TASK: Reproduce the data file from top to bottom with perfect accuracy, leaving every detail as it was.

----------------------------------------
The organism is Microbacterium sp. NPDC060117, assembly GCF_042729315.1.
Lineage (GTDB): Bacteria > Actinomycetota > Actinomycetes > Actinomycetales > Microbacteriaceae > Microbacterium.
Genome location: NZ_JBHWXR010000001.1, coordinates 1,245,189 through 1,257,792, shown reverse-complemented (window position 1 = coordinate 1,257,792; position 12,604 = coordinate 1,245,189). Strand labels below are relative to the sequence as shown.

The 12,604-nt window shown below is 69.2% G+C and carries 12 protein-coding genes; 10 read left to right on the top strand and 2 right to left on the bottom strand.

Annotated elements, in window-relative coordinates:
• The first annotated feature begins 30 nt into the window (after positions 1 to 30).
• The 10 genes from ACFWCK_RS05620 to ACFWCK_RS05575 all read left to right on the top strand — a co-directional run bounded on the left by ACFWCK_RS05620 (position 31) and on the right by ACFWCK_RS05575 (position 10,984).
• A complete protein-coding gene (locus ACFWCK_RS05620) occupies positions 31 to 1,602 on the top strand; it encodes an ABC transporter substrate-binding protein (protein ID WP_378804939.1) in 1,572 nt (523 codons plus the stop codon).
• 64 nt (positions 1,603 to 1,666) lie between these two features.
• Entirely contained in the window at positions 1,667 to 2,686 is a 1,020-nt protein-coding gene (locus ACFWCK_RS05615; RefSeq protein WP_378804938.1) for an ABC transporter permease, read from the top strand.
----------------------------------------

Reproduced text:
The organism is Microbacterium sp. NPDC060117, assembly GCF_042729315.1.
Lineage (GTDB): Bacteria > Actinomycetota > Actinomycetes > Actinomycetales > Microbacteriaceae > Microbacterium.
Genome location: NZ_JBHWXR010000001.1, coordinates 1,245,189 through 1,257,792, shown reverse-complemented (window position 1 = coordinate 1,257,792; position 12,604 = coordinate 1,245,189). Strand labels below are relative to the sequence as shown.

The 12,604-nt window shown below is 69.2% G+C and carries 12 protein-coding genes; 10 read left to right on the top strand and 2 right to left on the bottom strand.

Annotated elements, in window-relative coordinates:
• The first annotated feature begins 30 nt into the window (after positions 1 to 30).
• The 10 genes from ACFWCK_RS05620 to ACFWCK_RS05575 all read left to right on the top strand — a co-directional run bounded on the left by ACFWCK_RS05620 (position 31) and on the right by ACFWCK_RS05575 (position 10,984).
• A complete protein-coding gene (locus ACFWCK_RS05620) occupies positions 31 to 1,602 on the top strand; it encodes an ABC transporter substrate-binding protein (protein ID WP_378804939.1) in 1,572 nt (523 codons plus the stop codon).
• 64 nt (positions 1,603 to 1,666) lie between these two features.
• Entirely contained in the window at positions 1,667 to 2,686 is a 1,020-nt protein-coding gene (locus ACFWCK_RS05615; RefSeq protein WP_378804938.1) for an ABC transporter permease, read from the top strand.